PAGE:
A coalition of environmental and racial justice groups called Wednesday for the Democratic National Committee to make environmental racism the focus of Sunday’s presidential debate in Flint, Michigan, between former Secretary of State Hillary Clinton and Sen. Bernie Sanders of Vermont. The coalition, which allies nearly 20 organizations, plans to deliver more than 80,000 petition signatures to the DNC’s headquarters in Washington, according to a statement.

The request comes in light of the water crisis in Flint – a complicated scandal that reached the highest levels of the state government and saw thousands of residents poisoned by water contaminated with high levels of lead and other toxic materials. The coalition said holding the presidential debate in Flint is “a good first step” to unpacking the larger issues at play for the community, which is largely poor and African-American. The Michigan primary is next Tuesday.

“What does each candidate intend to do about systemic racism, economic injustice, aging infrastructure in an era of budget cuts, criminal justice reform, and more?” the coalition said in its statement. “The people of Flint deserve more than to be a backdrop to a debate. They, and the nation, need answers.”

The term “environmental justice” is typically defined as the intersection of race, socioeconomics and environmental issues, by which poor people and minorities are more likely to live near and be exposed to environmental hazards. In January, the Washington-based Center for Effective Government reviewed more than 12,500 U.S. industrial facilities and found that people of color make up almost half of the 11.4 million people nationwide who live near dangerous facilities and are twice as likely to live in those areas as whites.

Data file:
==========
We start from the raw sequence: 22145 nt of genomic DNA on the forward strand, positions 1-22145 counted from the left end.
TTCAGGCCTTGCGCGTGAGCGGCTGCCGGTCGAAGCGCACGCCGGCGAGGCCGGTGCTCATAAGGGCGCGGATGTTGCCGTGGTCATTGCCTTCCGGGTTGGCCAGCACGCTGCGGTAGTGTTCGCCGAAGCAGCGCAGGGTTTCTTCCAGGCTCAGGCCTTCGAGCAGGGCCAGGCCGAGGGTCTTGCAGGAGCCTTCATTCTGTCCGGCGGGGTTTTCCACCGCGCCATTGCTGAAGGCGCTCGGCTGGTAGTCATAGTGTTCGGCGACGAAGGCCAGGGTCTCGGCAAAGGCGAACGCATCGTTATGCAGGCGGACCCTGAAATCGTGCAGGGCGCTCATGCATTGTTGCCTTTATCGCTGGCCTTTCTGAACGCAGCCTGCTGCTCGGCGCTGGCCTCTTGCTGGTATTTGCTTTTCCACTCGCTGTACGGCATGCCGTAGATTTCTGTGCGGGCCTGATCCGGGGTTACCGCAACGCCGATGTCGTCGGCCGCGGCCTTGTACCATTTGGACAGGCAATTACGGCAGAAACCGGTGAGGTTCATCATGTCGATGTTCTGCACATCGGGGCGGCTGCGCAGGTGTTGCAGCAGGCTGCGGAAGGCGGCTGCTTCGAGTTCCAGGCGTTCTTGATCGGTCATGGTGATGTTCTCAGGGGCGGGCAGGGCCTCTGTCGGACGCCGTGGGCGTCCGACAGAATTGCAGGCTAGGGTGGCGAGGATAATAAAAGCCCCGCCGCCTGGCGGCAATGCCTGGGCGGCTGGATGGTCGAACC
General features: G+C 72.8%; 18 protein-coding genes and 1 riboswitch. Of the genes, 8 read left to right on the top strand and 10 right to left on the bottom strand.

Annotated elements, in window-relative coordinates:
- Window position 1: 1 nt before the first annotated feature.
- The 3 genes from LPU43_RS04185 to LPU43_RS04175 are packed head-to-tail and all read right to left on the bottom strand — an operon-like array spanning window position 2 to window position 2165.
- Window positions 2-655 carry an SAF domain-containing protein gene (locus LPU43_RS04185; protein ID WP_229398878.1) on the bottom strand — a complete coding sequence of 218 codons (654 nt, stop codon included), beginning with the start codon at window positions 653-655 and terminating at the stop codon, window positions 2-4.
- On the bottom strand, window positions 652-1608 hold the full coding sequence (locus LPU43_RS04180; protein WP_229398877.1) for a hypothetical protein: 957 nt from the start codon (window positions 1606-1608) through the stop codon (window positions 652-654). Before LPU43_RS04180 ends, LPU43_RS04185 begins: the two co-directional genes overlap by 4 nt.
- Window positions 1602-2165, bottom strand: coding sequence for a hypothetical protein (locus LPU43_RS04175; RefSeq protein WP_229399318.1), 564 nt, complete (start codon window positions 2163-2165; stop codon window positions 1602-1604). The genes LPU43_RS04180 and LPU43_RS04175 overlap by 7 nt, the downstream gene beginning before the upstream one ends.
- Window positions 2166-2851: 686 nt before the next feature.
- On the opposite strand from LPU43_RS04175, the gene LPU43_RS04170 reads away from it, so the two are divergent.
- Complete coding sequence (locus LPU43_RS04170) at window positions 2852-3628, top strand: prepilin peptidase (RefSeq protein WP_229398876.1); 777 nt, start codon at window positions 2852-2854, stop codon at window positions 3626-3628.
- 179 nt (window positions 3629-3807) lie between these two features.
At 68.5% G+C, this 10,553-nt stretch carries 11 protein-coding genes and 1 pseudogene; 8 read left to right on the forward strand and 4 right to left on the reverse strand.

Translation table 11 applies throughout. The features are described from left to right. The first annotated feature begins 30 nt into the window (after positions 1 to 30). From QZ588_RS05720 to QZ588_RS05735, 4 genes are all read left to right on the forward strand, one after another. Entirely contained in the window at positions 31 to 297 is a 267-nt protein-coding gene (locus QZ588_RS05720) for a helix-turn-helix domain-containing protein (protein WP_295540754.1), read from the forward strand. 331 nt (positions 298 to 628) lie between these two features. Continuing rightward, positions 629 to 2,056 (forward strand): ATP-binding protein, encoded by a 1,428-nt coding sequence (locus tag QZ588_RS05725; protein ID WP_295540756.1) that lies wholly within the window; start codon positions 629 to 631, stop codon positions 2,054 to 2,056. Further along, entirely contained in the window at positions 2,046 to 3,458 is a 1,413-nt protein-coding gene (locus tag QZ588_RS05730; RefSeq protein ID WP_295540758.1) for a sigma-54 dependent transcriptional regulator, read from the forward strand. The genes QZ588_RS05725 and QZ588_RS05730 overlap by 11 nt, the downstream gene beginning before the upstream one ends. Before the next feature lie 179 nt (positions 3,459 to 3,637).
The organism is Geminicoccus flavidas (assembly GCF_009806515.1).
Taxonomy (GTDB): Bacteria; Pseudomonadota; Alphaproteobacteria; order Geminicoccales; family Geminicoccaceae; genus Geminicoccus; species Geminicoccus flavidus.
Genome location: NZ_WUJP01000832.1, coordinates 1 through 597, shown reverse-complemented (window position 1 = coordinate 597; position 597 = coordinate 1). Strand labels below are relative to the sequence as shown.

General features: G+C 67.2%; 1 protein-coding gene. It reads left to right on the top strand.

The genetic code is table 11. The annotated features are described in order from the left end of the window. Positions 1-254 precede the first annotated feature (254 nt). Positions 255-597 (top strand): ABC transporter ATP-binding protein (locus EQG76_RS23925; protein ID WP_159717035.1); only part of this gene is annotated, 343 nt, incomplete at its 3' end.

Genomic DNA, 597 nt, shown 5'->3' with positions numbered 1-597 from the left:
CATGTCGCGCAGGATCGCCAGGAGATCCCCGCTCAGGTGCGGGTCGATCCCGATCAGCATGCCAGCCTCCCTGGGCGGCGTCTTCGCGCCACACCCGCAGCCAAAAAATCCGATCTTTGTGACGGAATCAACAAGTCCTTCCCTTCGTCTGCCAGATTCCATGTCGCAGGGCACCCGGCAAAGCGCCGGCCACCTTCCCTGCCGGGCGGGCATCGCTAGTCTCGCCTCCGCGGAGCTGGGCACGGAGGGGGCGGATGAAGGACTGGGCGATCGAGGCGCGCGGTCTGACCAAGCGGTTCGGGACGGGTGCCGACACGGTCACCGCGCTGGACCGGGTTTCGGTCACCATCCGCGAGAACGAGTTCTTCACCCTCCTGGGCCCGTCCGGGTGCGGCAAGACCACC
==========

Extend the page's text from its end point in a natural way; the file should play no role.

“The water crisis in Flint has brought into stark relief an interconnected set of problems, including racism, environmental degradation and market fundamentalism, which undermines government and fails to provide for the common good,” Michelle Chan, vice president of programs for Friends of the Earth, a national environmental group, said in a statement. “As a society we must pull together to tackle these problems, and voters deserve a robust debate on these issues in Flint.”

Flint Water crisis lead contamination People march to highlight the water scandal in Flint, Michigan, and denounce Gov. Rick Snyder, Feb. 19, 2016. Photo: Getty Images/Bill Pugliano

Rashad Robinson, executive director of Color of Change, an Oakland, California-based racial justice group, said the country needs to hear Clinton and Sanders’ “real plans” for safeguarding communities from catastrophes like the one seen in Flint. “All over the country, black communities are being sacrificed — having their access to health care, education, and even water deliberately disrupted,” Robinson said in a statement. ”The Democratic Party has an opportunity to use their platform to elevate this necessary conversation, putting the voices of those most impacted front and center and hopefully building greater momentum for change.”

Sunday’s debate will be held at the Whiting Auditorium in Flint and will be moderated by CNN anchor Anderson Cooper. CNN chief political correspondent Dana Bash and anchor Don Lemon will participate as questioners, the channel says. The debate begins at 8 p.m. EST.